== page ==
Thursday, May 29

The Chronicles of Narnia: Prince Caspian movie reciew

I only knew the story of The Lion, the Witch, and the Wardrobe and when I saw the first movie, I was disappointed. The kids were engaging and even though I like James McAvoy, I just didn't like it as a whole, it was enchanting enough or enthralling as it should be. Even though I thought this movie was going to be boring and less enchanting, I was pleasantly surprised. When the movie starts, we are taken to a less than pleasant Narina, inhabited by humans and blood, death, birth and betrayal. Everything is dull and gray. The four siblings don't appear until apart 20 minutes into the movie and are surprised to find things have changed. Now all the fairy tale creatures and living nature are regarded as myths in Narnia and they are called 'Narnians." The Telmarines are humans that came from our world and are medieval-like. The actors portraying Telmarines in this movie are mainly from Mediterranean (Spanish, Italian, or Portuguese) countries; using Slavic, Mexican, and South American actors.

But Prince Caspian is played by the hunky Ben Barnes, who is actually British and his fake Spaniard accent sounds more like Fez's rival Tomas (Nick Gonzalez) from "That 70's Show." I thought he would be an exciting thrill-seeking character but unfortunately he is a lame duck, a dull easily-swayed dunce. And unlike the theory of the Telmarines, the mythical creatures are abound. Caspian was given Susan's horn to call the 'Four Kings and Queens' of Narina. In their last visit, the siblings lived until their thirties as peaceful kings, but when they left, all hell broke loose. So the kids deal with the fact that they were once adults and no longer are treated as such, this tickles the fancy of the pompous adults as well. Italian actor Sergio Castellitto plays the antagonist King Miraz with zeal, apathy and loads of cockyness. The kids have of course grown but the one that has grown the most is Skandar Keynes as Edmund. He has gone from an ugly child to a budding teeanger in bloom.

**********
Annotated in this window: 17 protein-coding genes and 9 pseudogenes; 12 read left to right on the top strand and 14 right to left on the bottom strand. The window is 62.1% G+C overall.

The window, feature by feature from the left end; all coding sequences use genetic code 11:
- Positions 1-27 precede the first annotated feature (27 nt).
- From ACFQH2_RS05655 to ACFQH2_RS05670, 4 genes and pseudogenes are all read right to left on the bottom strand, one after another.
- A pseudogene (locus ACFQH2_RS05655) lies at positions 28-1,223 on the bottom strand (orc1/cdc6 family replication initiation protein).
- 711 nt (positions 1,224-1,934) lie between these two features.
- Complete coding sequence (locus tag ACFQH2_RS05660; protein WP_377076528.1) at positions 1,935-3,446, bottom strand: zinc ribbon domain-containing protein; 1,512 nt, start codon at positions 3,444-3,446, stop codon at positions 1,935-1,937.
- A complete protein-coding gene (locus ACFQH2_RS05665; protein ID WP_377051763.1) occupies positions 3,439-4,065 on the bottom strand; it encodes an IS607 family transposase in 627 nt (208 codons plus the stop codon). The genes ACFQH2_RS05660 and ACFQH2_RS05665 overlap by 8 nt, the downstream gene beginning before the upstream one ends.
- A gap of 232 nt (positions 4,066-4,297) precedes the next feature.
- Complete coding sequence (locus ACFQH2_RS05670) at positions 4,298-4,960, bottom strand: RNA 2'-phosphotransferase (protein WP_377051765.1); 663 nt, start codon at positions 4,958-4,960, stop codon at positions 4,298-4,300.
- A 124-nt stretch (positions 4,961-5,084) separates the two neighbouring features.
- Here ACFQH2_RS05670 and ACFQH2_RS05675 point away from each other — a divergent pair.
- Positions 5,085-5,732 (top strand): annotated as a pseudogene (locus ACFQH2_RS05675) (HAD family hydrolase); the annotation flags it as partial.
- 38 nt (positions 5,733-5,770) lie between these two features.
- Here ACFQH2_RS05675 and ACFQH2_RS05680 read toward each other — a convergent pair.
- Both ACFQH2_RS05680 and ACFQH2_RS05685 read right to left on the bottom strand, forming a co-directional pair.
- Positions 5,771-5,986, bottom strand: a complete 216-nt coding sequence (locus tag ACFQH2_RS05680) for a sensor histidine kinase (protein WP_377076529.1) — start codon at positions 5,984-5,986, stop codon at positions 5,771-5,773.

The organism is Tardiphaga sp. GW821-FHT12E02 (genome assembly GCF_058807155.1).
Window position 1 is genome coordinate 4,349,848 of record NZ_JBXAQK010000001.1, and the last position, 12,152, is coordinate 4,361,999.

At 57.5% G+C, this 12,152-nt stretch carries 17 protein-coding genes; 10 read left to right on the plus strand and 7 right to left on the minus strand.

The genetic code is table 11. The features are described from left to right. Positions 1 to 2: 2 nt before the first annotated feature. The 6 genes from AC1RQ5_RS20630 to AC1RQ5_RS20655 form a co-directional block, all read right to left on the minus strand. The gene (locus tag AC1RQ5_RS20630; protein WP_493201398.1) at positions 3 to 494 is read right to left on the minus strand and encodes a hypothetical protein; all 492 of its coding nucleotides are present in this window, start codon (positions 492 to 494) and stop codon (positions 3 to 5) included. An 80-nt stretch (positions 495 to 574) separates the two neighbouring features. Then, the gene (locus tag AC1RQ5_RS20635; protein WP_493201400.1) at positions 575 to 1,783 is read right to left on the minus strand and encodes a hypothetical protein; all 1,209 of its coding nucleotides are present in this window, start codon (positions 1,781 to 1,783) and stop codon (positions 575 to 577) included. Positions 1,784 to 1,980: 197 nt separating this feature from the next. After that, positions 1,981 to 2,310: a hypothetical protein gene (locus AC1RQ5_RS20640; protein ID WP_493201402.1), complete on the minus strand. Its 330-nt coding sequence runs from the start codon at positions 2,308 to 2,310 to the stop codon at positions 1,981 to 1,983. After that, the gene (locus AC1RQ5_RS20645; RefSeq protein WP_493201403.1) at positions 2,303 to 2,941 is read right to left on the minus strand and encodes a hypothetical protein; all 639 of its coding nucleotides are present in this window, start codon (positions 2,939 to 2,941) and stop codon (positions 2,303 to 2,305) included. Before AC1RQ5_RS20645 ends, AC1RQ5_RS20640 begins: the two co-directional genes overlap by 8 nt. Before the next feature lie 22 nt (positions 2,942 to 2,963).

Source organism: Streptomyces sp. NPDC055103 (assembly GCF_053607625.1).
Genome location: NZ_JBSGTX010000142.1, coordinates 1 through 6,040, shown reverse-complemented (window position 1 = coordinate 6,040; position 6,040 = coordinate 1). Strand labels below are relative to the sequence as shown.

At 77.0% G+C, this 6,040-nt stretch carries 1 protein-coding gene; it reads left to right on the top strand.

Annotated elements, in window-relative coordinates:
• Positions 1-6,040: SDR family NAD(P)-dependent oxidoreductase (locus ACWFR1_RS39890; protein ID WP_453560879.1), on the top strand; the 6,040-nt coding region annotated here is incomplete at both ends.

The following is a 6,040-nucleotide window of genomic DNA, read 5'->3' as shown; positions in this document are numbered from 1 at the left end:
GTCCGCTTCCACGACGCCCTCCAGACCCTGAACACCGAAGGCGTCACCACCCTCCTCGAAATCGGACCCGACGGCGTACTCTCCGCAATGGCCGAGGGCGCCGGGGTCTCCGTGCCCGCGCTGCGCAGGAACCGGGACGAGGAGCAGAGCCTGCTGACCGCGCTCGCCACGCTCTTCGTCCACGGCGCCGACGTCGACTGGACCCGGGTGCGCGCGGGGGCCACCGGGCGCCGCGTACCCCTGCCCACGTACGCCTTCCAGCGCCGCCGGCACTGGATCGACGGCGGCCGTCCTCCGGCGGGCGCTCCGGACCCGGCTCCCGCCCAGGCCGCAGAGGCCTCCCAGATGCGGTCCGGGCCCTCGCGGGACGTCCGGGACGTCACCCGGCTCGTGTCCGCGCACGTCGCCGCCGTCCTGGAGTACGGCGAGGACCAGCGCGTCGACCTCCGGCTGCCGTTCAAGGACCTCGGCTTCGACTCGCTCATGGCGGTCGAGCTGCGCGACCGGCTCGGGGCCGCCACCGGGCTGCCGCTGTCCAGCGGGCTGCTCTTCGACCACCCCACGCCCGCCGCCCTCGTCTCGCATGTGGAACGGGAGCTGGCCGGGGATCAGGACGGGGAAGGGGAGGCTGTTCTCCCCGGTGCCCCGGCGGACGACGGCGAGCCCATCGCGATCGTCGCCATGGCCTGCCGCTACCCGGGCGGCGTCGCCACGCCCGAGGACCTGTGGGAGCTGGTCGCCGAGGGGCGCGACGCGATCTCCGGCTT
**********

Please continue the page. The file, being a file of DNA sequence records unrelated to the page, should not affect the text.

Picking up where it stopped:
The story is long and slow, but chock full of goodies. There is the usual Christian undertones, like when Lucy sees the M.I.A. Aslan and Peter wants proof, she says, "Maybe we need to prove ourselves to him." When Caspian is disenchanted with the 'help' the Pevensie siblings, he is tempted to call the White Queen, in her short cameo, there is lots of allusions to pagan rituals and the devil of course. Peter is then tempted by her, but it was up to Edmund who was tempted by her before, to break off the communication. It was in an awesome scene, he was cool and collected and made a snide comment to his elder brother who once berated him for betraying them.

Director Andrew Adamson, the director of the first Shrek movies, used to parody movies but here he full makes the fairy tales come alive and makes them interesting and compelling to our time, timeless but also modern at the same time. Evident by the tongue-in-cheek dialog, when asked about their ages, Peter replies that it is confusing for them as well. Susan and Caspian were obviously paired, as many of these modern movies go, but it is low-key. Adamson says, "The kids are growing up. If you look at Ben and you look at Anna, it seems really implausible that they wouldn't have some feelings for each other." He knew it had to be "sensitively handled" though, and ultimately it is not about romance, but "[accepting] the fact that you can have a wondrous experience, enjoy it and move on".

The movie is a great ride. Also a very smart movie. It might be a Disney movie, but there is blood, death and consequences abound. If you never seen the first movie, this will be so-so. If you never read the book like me, you'll like it. But if you have read it and seen the BBC version, maybe you won't like it.